There's no other way to catch printing/typographic errors except to compare against another printing of the same basic recipe. One can either do that online or via another book. Without a second resource, an invalid recipe could either end up with too little or too much powder, ending with a recipe for potential disaster. Particularly with noobs who are searching for decent loadings and who don't have 40yrs' worth of familiarity with a given loading book, it seems a reasonable basic precaution to have two sources. JMHO.
 

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I'm in the multi book camp. Lyman is my main go to, but I agree with cross checking data. I also use the Hornady book, and online data from the powder manufacturers. I especially like the Accurate Arms data. I'm planning on getting a Lee book. Never had one, but it's on my list.
 

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I haven't gotten into reloading yet, so forgive my ignorance, by why trust a manual with typos in it? Shouldn't those be corrected by the editor/publisher?
 

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I haven't gotten into reloading yet, so forgive my ignorance, by why trust a manual with typos in it? Shouldn't those be corrected by the editor/publisher?
Yeah, sure. But show me a single printed 1000pg book created in the past 50yrs that doesn't have at least one typo in it and I'll eat my shirt. Point is, if it were just a novel, that's fine. But with a recipe that can blow up in one's face, IMO it's worth the minor precaution. 'Cause, you'll n ever know there's a typo if (a) you never verify and (b) only find out after it blows up. Hard to get around that one.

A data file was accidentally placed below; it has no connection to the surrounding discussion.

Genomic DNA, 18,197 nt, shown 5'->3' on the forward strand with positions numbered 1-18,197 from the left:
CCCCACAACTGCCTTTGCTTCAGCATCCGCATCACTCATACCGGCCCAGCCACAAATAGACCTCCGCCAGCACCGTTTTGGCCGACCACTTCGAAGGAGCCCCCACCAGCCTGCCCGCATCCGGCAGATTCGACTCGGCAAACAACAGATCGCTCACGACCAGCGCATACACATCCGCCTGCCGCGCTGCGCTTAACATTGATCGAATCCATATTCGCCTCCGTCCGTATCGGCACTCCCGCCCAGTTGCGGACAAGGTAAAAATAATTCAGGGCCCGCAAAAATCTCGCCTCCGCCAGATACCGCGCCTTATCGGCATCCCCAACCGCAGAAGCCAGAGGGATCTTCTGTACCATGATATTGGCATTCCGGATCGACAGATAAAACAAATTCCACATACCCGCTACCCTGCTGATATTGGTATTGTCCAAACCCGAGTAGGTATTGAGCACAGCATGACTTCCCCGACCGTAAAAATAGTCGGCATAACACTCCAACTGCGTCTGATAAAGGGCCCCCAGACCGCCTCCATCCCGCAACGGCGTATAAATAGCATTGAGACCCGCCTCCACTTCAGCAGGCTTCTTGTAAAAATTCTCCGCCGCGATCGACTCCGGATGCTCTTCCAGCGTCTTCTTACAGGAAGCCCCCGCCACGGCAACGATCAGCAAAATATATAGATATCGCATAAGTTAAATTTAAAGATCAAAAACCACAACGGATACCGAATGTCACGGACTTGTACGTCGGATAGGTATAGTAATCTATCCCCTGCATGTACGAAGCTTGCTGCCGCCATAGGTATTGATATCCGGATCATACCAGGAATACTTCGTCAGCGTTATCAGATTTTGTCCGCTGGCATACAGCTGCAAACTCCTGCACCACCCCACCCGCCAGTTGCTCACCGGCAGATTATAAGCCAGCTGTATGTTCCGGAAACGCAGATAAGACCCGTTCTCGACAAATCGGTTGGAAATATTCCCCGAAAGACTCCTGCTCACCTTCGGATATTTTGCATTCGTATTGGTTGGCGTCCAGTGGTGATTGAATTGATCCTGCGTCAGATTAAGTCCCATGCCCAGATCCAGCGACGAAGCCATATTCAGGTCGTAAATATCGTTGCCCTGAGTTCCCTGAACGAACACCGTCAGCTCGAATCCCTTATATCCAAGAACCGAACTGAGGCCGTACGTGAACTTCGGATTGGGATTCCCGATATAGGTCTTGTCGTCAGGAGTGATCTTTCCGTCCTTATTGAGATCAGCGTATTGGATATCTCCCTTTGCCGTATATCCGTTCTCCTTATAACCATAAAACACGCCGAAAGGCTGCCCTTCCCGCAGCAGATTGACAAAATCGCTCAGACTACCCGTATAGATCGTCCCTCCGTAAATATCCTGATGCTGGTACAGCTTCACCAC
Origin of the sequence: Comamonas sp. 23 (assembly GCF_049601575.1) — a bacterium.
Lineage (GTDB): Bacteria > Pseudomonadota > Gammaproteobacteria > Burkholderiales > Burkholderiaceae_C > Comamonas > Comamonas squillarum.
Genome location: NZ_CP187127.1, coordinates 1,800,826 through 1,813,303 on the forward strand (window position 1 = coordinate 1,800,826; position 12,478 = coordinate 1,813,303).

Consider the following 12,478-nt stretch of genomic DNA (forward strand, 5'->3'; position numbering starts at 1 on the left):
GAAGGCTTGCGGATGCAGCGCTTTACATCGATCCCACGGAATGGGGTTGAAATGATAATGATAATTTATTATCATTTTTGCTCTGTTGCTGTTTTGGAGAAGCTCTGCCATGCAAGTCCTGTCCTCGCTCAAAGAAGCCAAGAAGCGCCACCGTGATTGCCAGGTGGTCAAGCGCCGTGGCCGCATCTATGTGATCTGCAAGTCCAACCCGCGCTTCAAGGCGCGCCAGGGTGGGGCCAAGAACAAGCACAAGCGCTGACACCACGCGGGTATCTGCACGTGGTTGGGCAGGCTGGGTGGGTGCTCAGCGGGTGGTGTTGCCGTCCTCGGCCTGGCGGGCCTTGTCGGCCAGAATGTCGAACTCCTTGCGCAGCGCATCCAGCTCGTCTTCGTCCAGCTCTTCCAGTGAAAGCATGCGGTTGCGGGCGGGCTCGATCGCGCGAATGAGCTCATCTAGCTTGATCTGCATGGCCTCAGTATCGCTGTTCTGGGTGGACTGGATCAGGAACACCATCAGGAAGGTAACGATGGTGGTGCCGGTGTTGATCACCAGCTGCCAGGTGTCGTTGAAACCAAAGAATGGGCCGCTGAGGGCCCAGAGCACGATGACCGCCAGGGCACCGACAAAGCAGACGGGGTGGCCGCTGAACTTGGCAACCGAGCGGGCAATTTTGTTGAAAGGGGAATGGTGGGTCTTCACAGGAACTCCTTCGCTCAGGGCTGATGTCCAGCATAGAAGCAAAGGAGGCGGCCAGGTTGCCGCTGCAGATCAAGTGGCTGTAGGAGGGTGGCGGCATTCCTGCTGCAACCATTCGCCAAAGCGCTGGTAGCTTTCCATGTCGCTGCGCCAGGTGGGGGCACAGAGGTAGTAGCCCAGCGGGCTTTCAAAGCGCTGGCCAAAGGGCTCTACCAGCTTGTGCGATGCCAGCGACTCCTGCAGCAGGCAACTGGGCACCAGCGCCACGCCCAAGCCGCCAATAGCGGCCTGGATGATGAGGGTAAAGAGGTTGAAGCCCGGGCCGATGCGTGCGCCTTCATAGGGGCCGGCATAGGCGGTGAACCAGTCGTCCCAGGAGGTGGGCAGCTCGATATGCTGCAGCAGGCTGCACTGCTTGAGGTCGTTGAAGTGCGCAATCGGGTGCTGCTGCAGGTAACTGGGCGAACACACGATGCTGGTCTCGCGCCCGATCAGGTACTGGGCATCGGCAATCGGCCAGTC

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Yeah, sure. But show me a single printed 1000pg book created in the past 50yrs that doesn't have at least one typo in it and I'll eat my shirt. Point is, if it were just a novel, that's fine. But with a recipe that can blow up in one's face, IMO it's worth the minor precaution. 'Cause, you'll n ever know there's a typo if (a) you never verify and (b) only find out after it blows up. Hard to get around that one.
Oh I understand the precaution and I would do the same, I'm sure. I just think it seems a bit irresponsible to publish a book on mixing gunpowder cocktails without making sure the recipes are safe and accurate.
 

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Oh I understand the precaution and I would do the same, I'm sure. I just think it seems a bit irresponsible to publish a book on mixing gunpowder cocktails without making sure the recipes are safe and accurate.
Though, it's just as unsafe blowing a book of mathematical log tables, as well, though I've seen a few errors in those things, too. It is what it is. Wouldn't surprise me, too, in this age of over-reliance on spell-checkers that the problem's even worse than it used to be. Ah, well.

Can't say as I recall any errors in the unabridged Encyclopedia Brittanica, for example, but it's been some years since I waded through all of that. I'd bet there are at least a few in there, despite it being one of the bastions of perfection. Wouldn't want to mistake a pygmy alligator for a Nile cayman, now would we? :tongue: